DeSantis’ conservative agenda for Florida’s New College of Florida made its first major move Tuesday by ousting sitting president Patricia Okker, replacing her with former education commissioner and GOP Florida House Speaker Richard Corcoran.
This move comes on the heels of DeSantis appointing six conservative trustees at the public university with the collective aim of revamping the school to emulate Hillsdale College, the private conservative religious “classical” college in Michigan.
Diversity, equity, and inclusion initiatives are in the leadership’s crosshairs, deeming the school “completely captured by a political ideology that puts trendy, truth-relative concepts above learning,” according to Politico. The board will be reviewing the school’s Office of Outreach and Inclusive Excellence sometime in February.
Among the trustees at New College of Florida are Christopher Rufo, a senior fellow at conservative think tank The Manhattan Institute who has helped shape DeSantis’ disdain for critical race theory; Matthew Spalding, a constitutional government professor and vice president at Hillsdale’s D.C. campus; and Eddie Spier, co-founder of Christian Charter school Inspiration Academy in Bradenton, Florida.
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About 200 people held a demonstration to voice their disdain for Okker’s removal. For many, it can seem counterintuitive to revamp the school’s culture with conservative values when so many chose New College of Florida because of its reputation for championing marginalized students, according to Sam Sharf, who is transgender and identifies as a woman.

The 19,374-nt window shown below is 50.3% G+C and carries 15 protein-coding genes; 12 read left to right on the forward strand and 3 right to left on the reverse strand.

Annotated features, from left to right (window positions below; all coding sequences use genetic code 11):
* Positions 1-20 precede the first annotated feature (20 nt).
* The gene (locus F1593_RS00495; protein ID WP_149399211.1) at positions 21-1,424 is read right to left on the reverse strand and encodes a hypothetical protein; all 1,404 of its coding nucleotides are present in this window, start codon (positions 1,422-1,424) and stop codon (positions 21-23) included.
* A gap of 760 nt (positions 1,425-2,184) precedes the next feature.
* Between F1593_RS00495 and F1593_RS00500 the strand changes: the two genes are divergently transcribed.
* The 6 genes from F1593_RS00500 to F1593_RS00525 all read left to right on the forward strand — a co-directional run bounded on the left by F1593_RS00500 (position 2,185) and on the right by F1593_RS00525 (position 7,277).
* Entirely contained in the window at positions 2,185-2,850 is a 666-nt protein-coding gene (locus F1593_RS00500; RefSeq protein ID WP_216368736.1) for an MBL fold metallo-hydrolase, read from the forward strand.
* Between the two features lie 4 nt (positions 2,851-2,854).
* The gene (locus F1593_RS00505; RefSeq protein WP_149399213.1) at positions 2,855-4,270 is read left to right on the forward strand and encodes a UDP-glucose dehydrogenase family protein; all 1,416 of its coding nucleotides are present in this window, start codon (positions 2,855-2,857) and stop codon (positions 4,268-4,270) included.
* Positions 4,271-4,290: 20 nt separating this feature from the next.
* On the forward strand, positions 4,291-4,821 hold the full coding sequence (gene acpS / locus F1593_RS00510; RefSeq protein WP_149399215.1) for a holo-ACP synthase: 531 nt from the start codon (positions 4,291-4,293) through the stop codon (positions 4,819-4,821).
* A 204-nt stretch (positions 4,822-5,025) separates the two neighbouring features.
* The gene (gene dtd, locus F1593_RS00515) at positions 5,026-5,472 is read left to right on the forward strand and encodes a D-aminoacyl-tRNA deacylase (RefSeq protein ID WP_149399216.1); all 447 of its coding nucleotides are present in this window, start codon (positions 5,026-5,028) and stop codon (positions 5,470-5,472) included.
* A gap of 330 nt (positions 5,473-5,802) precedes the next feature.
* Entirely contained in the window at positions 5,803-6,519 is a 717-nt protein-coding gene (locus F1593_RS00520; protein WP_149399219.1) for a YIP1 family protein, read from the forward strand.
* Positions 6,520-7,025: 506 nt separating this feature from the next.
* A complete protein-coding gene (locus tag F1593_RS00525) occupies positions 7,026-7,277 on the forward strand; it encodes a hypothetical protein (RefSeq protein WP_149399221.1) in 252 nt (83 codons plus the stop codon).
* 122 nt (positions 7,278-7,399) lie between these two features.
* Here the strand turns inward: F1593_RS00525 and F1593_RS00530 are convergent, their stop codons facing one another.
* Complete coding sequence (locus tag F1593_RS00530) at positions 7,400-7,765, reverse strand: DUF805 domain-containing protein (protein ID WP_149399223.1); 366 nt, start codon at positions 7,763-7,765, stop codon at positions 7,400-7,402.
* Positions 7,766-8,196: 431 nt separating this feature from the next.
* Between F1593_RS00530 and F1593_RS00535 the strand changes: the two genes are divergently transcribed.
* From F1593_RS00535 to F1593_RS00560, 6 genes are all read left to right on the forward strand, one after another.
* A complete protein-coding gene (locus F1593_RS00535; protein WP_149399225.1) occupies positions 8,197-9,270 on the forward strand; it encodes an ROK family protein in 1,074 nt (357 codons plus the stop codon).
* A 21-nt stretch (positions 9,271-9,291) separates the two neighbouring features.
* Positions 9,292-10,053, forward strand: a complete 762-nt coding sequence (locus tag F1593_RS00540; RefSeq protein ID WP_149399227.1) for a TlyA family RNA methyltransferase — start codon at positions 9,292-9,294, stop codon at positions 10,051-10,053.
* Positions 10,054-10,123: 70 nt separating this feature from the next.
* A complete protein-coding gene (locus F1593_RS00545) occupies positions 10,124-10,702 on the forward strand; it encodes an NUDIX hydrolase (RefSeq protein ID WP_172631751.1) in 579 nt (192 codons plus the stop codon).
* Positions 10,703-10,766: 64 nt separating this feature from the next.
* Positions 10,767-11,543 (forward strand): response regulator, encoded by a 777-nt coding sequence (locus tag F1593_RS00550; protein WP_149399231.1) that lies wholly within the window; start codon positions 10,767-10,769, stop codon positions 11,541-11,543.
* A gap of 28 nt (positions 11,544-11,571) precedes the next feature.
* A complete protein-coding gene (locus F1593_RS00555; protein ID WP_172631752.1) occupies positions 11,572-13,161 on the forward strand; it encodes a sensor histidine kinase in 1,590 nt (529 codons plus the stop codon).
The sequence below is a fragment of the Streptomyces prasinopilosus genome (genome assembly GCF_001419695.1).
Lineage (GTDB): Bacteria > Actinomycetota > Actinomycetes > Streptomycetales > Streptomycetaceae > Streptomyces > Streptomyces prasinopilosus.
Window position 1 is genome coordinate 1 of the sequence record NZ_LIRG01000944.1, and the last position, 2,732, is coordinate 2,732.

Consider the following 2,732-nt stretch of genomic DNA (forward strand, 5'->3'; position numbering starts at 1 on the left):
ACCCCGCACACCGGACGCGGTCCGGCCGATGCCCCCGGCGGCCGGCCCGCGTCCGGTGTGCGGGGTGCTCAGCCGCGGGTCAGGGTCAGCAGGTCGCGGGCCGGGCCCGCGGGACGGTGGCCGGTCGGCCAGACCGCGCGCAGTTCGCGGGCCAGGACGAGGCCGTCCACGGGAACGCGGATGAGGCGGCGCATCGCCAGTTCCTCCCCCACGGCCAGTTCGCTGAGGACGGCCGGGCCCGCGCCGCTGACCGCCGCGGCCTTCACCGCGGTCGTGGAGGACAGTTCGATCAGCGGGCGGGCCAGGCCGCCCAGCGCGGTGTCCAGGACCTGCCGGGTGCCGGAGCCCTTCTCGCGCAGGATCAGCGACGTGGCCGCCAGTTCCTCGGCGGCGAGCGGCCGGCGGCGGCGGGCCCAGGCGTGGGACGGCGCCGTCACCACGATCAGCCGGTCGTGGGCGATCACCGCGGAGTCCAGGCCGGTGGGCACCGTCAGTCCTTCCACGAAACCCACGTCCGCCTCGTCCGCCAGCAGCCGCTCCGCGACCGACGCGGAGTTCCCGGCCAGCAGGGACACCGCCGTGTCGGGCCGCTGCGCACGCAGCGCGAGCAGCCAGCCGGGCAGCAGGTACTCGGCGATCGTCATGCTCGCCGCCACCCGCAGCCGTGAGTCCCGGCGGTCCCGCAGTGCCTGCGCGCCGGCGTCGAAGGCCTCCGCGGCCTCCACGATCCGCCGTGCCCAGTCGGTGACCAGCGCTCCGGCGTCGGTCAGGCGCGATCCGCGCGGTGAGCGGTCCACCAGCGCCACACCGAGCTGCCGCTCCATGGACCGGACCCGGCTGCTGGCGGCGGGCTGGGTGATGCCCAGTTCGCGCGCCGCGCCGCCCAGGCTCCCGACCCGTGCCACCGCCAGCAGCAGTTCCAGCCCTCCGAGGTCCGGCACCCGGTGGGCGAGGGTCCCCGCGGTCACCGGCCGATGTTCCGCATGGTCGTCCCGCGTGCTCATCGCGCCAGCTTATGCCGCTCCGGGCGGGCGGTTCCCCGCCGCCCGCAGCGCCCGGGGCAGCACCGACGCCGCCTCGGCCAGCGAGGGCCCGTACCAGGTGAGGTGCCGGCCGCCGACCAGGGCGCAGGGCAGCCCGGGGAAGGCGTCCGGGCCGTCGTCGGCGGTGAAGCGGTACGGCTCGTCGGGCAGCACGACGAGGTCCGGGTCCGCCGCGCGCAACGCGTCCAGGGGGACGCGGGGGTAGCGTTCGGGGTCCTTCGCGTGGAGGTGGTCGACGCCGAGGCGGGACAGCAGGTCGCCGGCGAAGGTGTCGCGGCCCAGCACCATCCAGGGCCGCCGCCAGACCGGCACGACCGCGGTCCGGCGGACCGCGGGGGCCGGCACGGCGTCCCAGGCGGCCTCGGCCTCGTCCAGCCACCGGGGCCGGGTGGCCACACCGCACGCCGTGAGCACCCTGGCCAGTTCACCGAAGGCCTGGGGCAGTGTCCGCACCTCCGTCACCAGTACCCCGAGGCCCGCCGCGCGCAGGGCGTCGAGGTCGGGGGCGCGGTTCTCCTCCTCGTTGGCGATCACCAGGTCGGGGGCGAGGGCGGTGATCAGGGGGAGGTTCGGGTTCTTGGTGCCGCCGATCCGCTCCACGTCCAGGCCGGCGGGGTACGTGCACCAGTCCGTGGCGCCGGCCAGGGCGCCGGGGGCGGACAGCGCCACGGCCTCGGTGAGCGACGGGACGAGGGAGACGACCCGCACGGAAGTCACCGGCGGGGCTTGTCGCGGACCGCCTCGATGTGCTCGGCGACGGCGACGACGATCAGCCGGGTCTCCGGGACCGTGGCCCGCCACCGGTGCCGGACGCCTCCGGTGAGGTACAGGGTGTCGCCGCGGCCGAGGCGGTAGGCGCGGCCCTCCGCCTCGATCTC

“There’s a lot of students out there that are not allowed to be themselves in their hometowns,” said Sharf, reported NBC Miami. “When they get to come here, they get to thrive because they really get to be themselves.”
Once a critic of DeSantis, Corcoran has become one of his fiercest supporters. He backed DeSantis’ anti-mask policy throughout the pandemic during his time as education commissioner; within days of stepping down, DeSantis appointed him to the Board of Governors. Unsurprisingly, he is against CRT and DEI being taught in schools.
“We know all the (classroom book) publishers, the publishers are just infested with liberals,” Corcoran said, according to The Palm Beach Post. “You don’t think to say ‘keep all the crazy liberal stuff out.’ It doesn’t say critical race theory, but you could definitely have a teacher who teaches critical race theory.”
New College of Florida Chief of Staff Bradley Thiessen will run the school until Corcoran is instated as interim president in March. As the school undergoes a conservative overhaul, it will be searching for a long-term chief executive candidate.